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Charles A. Walker Jr. and Dennis J. Werner

Two banding patterns were revealed by phosphoglucomutase (PGM) isozyme analysis of 24 accessions of Cherokee rose (Rosa laevigata Michx.) from eight southeastern states, based on the presence (in 5 accessions) or absence (in 19 accessions) of an additional slow-migrating band. RAPD analysis of these accessions showed a corresponding division into the same two groups determined by PGM analysis, except for two accessions with unique RAPD phenotypes. Field-grown accessions showed distinguishing morphological characters corresponding to the groupings from the isozyme and RAPD analyses. Those in the predominant isozyme and RAPD groups, as well as the two with unique RAPD phenotypes, exhibited smooth lateral stems, while those in both nonpredominant groups exhibited markedly bristly laterals. These results suggest that the 24 accessions are ramets of two major clones with one clone predominating and that, contrary to long-standing belief, the Cherokee rose has not naturalized by reseeding in the southeast. PGM and RAPD analyses of putative Cherokee rose hybrids `Anemone' and `Silver Moon' showed that `Anemone' is likely to be such a hybrid but that `Silver Moon' is not. Historical records revealed that widespread vegetative propagation of the Cherokee rose was initiated in 1820-21 and that L. Wiesener, not J.C. Schmidt, was the originator of `Anemone'.

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Michael A. Creller and Dennis J. Werner

Scanning electron microscopy (SEM) was used to compare the novel surface morphology of `Marina' peach [plant introduction (PI) 133984] to a normal peach (`Contender') and a nectarine (`Sunglo'). Samples were collected before, during, and after anthesis. Compared to `Contender', `Marina' showed different trichome structure, lower trichome density, and delayed initiation of trichomes on the gynoecium. No pubescence was observed on `Sunglo' nectarine at any sampling date. Trichomes were present on the flower bud scales of all three cultivars. Arrangement and structure of trichomes on flower bud scales of `Marina' differed from those on `Contender' and `Sunglo'.

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Dennis J. Werner and Michael A. Creller

Inheritance of the sweet kernel trait was studied in F1 and F2 families generated by crossing `Summer Beaut' nectarine (sweet kernel) with `Ellerbe' and `Biscoe' peach. F1 plants showed bitter kernel. Segregation in the F2 fit a 3 bitter : 1 sweet phenotypic ratio, suggesting that sweet kernel is controlled by a single recessive gene, for which the symbol sk is proposed. Sweet kernel (sk) was linked to nectarine (g) at a map distance of 12 cM. Seed bitterness phenotype is controlled by the genotype of the maternal tree and not the genotype of the individual embryo. Inheritance of male sterility derived from plant introduction (PI) 240928 and allelism of male sterile genes found in `Chinese Cling' and `White Glory' were investigated. Analysis of F1, F1 open-pollinated, and BC1 families derived from crossing PI 240928 with six different wild-type cultivars showed that male sterility in PI 240928 is controlled by cytoplasmic factors. Allelism studies showed that the male-sterile gene found in `White Glory' is not allelic to ps found in `Chinese Cling', and hence is designated ps2.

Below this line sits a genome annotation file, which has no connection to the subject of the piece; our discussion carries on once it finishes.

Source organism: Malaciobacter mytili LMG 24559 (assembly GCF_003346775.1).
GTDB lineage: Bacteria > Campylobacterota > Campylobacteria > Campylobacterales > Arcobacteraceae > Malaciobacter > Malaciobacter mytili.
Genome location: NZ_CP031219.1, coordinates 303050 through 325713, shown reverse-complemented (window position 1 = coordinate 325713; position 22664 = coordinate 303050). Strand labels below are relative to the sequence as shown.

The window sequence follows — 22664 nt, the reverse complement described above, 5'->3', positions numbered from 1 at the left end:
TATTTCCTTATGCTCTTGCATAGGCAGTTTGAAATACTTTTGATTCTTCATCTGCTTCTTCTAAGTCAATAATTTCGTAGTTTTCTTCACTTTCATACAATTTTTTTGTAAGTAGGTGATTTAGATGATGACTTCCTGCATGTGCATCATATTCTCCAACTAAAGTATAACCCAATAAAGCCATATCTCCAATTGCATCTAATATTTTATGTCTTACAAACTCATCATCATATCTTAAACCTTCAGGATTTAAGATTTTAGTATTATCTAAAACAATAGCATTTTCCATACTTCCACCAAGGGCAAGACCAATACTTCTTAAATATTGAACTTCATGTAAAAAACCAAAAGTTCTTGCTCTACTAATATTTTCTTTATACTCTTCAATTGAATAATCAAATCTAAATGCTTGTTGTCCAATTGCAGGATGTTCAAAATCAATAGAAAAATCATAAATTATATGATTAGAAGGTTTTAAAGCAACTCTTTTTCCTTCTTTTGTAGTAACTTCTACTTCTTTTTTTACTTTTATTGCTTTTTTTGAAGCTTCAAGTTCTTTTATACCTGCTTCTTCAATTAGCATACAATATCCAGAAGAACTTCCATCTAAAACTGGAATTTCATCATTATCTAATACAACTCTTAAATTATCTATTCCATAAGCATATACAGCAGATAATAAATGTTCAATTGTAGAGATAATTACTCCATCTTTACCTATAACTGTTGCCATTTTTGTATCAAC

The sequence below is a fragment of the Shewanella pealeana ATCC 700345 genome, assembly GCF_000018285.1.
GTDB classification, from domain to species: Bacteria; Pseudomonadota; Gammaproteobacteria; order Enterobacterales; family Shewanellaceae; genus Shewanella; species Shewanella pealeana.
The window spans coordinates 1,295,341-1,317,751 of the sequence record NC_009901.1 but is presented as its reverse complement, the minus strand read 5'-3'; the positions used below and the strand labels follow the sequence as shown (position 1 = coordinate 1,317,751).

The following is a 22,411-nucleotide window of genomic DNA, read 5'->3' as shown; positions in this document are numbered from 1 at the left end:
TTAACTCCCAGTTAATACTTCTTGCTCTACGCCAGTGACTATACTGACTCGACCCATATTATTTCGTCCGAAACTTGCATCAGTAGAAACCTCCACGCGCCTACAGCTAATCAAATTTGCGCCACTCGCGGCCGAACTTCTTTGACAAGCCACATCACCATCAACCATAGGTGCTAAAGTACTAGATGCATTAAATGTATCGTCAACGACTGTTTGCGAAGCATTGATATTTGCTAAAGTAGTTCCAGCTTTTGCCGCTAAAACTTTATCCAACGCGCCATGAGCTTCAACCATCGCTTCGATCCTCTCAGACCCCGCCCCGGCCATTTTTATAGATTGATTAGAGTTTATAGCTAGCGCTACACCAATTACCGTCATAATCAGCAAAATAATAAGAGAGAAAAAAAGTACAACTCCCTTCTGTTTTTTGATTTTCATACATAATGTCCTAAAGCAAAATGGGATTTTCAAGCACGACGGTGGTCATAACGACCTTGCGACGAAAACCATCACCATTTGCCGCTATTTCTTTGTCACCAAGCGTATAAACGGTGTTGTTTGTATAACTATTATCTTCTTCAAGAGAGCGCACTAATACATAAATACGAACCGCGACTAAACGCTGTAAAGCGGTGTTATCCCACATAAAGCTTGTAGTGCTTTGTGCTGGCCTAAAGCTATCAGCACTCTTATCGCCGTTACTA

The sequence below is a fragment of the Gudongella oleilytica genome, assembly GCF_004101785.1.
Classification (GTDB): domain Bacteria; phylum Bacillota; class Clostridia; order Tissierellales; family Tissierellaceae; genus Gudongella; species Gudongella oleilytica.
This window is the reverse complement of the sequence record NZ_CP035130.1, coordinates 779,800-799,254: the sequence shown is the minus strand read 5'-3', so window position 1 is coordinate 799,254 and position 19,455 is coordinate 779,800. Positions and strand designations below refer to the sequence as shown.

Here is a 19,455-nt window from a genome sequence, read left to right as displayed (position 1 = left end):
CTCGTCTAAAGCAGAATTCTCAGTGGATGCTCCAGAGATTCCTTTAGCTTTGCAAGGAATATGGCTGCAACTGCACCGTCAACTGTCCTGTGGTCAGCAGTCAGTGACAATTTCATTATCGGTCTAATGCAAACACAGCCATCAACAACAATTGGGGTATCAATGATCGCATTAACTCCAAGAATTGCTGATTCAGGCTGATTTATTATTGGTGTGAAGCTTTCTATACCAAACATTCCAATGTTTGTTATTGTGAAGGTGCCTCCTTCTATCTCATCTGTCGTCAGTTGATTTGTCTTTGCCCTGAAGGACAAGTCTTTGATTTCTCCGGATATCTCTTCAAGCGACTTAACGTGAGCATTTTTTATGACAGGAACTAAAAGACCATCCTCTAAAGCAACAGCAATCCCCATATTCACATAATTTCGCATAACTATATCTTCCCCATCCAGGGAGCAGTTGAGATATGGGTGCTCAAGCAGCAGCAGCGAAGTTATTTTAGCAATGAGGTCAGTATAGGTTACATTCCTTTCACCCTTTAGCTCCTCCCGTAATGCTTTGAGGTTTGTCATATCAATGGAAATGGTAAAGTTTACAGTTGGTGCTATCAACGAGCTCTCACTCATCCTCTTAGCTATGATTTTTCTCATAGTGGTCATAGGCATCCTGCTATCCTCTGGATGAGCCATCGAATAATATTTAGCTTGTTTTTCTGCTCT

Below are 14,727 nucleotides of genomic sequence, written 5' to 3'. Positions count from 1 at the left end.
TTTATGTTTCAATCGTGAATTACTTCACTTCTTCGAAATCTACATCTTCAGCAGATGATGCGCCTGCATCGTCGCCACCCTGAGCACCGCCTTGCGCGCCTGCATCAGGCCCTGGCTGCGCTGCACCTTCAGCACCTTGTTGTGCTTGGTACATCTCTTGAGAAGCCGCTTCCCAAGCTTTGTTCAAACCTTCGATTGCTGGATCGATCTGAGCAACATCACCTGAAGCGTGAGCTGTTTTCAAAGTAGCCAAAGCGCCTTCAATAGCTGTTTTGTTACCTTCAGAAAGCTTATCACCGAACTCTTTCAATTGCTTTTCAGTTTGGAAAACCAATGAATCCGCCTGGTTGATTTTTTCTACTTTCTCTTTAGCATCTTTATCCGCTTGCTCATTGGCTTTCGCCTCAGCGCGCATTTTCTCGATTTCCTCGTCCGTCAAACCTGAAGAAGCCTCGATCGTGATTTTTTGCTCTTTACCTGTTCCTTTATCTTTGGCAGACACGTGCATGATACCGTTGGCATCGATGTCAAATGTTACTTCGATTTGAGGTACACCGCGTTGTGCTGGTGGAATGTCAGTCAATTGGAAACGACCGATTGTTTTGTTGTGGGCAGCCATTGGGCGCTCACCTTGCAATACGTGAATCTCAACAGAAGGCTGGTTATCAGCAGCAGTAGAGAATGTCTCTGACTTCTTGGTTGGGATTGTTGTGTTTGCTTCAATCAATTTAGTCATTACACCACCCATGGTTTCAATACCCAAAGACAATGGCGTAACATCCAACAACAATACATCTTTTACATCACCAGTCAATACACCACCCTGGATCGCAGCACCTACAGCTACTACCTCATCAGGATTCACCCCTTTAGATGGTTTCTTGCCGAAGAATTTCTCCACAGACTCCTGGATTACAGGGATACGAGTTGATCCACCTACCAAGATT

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Dennis J. Werner and Michael A. Creller

Inheritance of male sterility in peach [Prunus persica (L.) Batsch] Plant Introduction (PI) 240928 was investigated. Crosses of PI 240928 with five wild-type clones yielded all male-sterile offspring, indicating dominant gene action. Inheritance of the sweet kernel trait in peach was studied in F1 and F2 progeny of `Summer Beaut' nectarine (sweet kernel) × `Biscoe' peach (bitter kernel). All four F1 progeny were bitter. Segregation in an F2 of 80 progeny fit a ratio of 3 bitter: 1 sweet. We propose that the gene controlling the sweet kernel trait be designated sk. Sweet kernel (sk) was linked to nectarine (g) at a map distance of 17 cM. Evaluation of the peach PI collection showed that PI 129678 (`Stanwick' nectarine) and PI 34685 (`Quetta' nectarine) were the only clones with a sweet kernel. Crosses between `Davie II' and `Honeyglo' nectarine (dwdw) confirmed that the gene conferring the dwarf phenotype in progeny of `Davie II' is non-allelic to dw.

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Dennis J. Werner and Layne K. Snelling

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Dennis J. Werner and Layne K. Snelling

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Dennis J. Werner and Layne K. Snelling

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Jessica G. Barb, Dennis J. Werner and Robert J. Griesbach